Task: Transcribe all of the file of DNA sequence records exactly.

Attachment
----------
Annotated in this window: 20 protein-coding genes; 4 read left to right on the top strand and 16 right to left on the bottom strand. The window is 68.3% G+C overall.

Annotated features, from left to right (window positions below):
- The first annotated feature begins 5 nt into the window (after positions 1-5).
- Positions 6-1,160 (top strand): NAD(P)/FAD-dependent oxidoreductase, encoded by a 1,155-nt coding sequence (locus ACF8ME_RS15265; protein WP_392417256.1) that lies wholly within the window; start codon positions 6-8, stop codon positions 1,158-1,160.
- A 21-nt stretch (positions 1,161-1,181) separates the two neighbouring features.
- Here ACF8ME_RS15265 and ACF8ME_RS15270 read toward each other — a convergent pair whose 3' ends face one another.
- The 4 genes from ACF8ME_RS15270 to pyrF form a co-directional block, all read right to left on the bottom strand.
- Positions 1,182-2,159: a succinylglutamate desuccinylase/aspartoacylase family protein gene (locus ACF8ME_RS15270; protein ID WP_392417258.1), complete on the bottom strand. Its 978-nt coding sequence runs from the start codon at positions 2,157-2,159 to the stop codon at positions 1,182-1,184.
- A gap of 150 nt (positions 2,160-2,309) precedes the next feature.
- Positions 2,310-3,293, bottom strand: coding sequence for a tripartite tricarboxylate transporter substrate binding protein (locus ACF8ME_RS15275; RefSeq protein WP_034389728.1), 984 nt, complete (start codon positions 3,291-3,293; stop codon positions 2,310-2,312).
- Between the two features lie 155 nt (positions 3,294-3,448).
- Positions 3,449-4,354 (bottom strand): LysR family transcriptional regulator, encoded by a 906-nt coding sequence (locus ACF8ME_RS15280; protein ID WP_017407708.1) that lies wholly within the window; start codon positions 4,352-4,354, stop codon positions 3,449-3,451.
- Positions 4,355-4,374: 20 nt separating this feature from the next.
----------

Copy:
Annotated in this window: 20 protein-coding genes; 4 read left to right on the top strand and 16 right to left on the bottom strand. The window is 68.3% G+C overall.

Annotated features, from left to right (window positions below):
- The first annotated feature begins 5 nt into the window (after positions 1-5).
- Positions 6-1,160 (top strand): NAD(P)/FAD-dependent oxidoreductase, encoded by a 1,155-nt coding sequence (locus ACF8ME_RS15265; protein WP_392417256.1) that lies wholly within the window; start codon positions 6-8, stop codon positions 1,158-1,160.
- A 21-nt stretch (positions 1,161-1,181) separates the two neighbouring features.
- Here ACF8ME_RS15265 and ACF8ME_RS15270 read toward each other — a convergent pair whose 3' ends face one another.
- The 4 genes from ACF8ME_RS15270 to pyrF form a co-directional block, all read right to left on the bottom strand.
- Positions 1,182-2,159: a succinylglutamate desuccinylase/aspartoacylase family protein gene (locus ACF8ME_RS15270; protein ID WP_392417258.1), complete on the bottom strand. Its 978-nt coding sequence runs from the start codon at positions 2,157-2,159 to the stop codon at positions 1,182-1,184.
- A gap of 150 nt (positions 2,160-2,309) precedes the next feature.
- Positions 2,310-3,293, bottom strand: coding sequence for a tripartite tricarboxylate transporter substrate binding protein (locus ACF8ME_RS15275; RefSeq protein WP_034389728.1), 984 nt, complete (start codon positions 3,291-3,293; stop codon positions 2,310-2,312).
- Between the two features lie 155 nt (positions 3,294-3,448).
- Positions 3,449-4,354 (bottom strand): LysR family transcriptional regulator, encoded by a 906-nt coding sequence (locus ACF8ME_RS15280; protein ID WP_017407708.1) that lies wholly within the window; start codon positions 4,352-4,354, stop codon positions 3,449-3,451.
- Positions 4,355-4,374: 20 nt separating this feature from the next.